Current Board President Sinde, when asked about the non-inclusion of a green goal, said, “If you look at the key points, the goals that we did are key things that help provide a sustainable education for the kids at RB to provide a financially feasible future for them and also to be able to evolve our school to meet the future needs of our kids, technology-wise and otherwise.”

Landahl, whose son was a member of RB’s School of Environmental Education (SEE Team), was not so sure the absence of the green goal was a good idea.

“To abandon our green goal, especially because of the SEE Program?  We have one of the most unique programs in the state of Illinois which promotes sustainability and environmental issues, and we as a district, we need to support that mission.  To drop our green goals?  Every organization has some sort of green initiative for recycling or sustainability, and we need to make sure that continues.  [Dropping the green goal] goes counter to the mission of the SEE Team,” he said.

Candidate Wanner, however, believed more information was necessary before deciding on the necessity of a green goal.

“I don’t know why it was taken off,” he said.  “I’d have to hear the reasons for and against, and I don’t have the arguments pro and con, so I’d have to listen to them first.”

Though RB’s green goal was no longer on the list of officially adopted goals, the district did adopt a goal specifically referencing technology.  Sinde, in particular, has stated that he believes RB needs to move towards being a “one-to-one” school where every student has a technological device.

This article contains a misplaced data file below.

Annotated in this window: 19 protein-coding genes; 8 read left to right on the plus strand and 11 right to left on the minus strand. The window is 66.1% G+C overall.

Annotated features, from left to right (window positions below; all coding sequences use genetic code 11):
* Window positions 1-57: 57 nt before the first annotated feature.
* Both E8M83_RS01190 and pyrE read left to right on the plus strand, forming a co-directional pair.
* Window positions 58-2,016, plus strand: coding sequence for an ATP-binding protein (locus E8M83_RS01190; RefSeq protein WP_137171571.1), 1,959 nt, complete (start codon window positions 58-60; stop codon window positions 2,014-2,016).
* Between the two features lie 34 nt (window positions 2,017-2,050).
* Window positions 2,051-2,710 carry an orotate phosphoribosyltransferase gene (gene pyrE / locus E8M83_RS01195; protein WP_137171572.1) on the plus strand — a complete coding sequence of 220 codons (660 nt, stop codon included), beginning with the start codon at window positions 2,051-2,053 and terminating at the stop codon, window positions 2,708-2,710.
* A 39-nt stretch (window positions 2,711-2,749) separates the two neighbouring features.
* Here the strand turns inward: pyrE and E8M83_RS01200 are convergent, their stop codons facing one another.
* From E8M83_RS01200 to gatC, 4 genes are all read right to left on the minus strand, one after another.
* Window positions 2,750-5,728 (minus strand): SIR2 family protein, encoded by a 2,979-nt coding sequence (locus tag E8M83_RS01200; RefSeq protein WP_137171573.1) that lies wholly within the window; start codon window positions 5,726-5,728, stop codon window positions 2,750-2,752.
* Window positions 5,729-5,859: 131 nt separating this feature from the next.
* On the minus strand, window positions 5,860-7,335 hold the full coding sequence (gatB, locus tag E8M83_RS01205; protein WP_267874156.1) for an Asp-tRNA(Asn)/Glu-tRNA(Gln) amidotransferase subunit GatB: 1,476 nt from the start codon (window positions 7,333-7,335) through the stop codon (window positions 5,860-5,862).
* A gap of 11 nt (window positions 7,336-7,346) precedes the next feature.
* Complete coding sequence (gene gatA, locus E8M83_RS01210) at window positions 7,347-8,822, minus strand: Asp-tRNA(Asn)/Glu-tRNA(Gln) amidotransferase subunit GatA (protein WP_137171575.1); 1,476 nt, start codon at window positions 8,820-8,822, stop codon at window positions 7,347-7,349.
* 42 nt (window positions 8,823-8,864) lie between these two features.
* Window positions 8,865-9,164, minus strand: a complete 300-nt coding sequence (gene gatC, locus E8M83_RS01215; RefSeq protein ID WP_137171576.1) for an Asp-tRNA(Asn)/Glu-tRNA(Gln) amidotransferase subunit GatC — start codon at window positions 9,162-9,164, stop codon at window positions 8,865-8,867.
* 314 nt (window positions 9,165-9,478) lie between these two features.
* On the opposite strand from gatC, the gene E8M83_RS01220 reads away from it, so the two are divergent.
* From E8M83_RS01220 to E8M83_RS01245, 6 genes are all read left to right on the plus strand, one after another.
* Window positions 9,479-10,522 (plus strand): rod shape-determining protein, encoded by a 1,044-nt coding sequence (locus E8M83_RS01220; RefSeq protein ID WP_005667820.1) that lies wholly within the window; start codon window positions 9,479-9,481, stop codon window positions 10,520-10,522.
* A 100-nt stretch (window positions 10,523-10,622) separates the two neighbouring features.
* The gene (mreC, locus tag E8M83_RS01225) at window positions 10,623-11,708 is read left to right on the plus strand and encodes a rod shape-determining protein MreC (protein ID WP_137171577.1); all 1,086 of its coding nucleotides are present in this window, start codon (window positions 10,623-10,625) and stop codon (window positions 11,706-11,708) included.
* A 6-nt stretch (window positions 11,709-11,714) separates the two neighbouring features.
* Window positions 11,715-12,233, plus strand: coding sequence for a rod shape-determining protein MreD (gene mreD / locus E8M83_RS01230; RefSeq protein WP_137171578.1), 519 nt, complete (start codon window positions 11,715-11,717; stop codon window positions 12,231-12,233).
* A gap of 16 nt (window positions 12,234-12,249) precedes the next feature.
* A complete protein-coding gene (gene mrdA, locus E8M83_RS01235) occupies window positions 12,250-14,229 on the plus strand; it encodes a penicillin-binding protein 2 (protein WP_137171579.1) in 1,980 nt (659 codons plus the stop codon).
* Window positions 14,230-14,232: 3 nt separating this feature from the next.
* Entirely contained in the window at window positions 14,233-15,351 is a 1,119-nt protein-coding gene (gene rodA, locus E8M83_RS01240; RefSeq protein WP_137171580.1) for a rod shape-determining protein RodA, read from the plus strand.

“We need to be able to evolve towards it.  And we’re doing it.  We’re doing a lot of research towards it,” he said.

Sinde, Jepson, and Welch all indicated their hope to incorporate more technology into RB to bring the school and district more up-to-date.  They wanted to be able to provide students with the best possible education.  However, they noted that there also needs to be staff development with technology in order to achieve their goals.

Snyder agreed with the inclusion of the new goal.  “I’ve seen the goals, and I think tech goals are very important,” he said.

Wanner noted that RB is actually lagging behind several of its feeder schools in regards to the presence of technological devices.

“I’m very excited about technology.  My daughter is a sophomore here.  My other daughter is a sixth grader at Hauser and they have their own laptops, which is pretty cool, so it’s interesting to see the adoption, and moving towards that, and seeing what we can do,” he said.

Of all the candidates, Landahl, who also indicated he believed in the role of technology in education, was not so sure of the value of working to become a one-to-one technology school.

“It’s nice to talk about technology and one-to-one and technology integration,” he said, “but we need to provide a good school on a limited budget.  So what is that?  An investment in technology is hundreds of thousands of dollars over five to six years.  But we have no money.  So how are we going to be banking hundreds of thousands of dollars?  Should we say, ‘Okay, that needs five teaching positions?’”

All of the candidates indicated that, whatever happens with the election, education is their main concern.

Candidate Jepson said, “We have six, well-qualified candidates and whoever wins will do well.”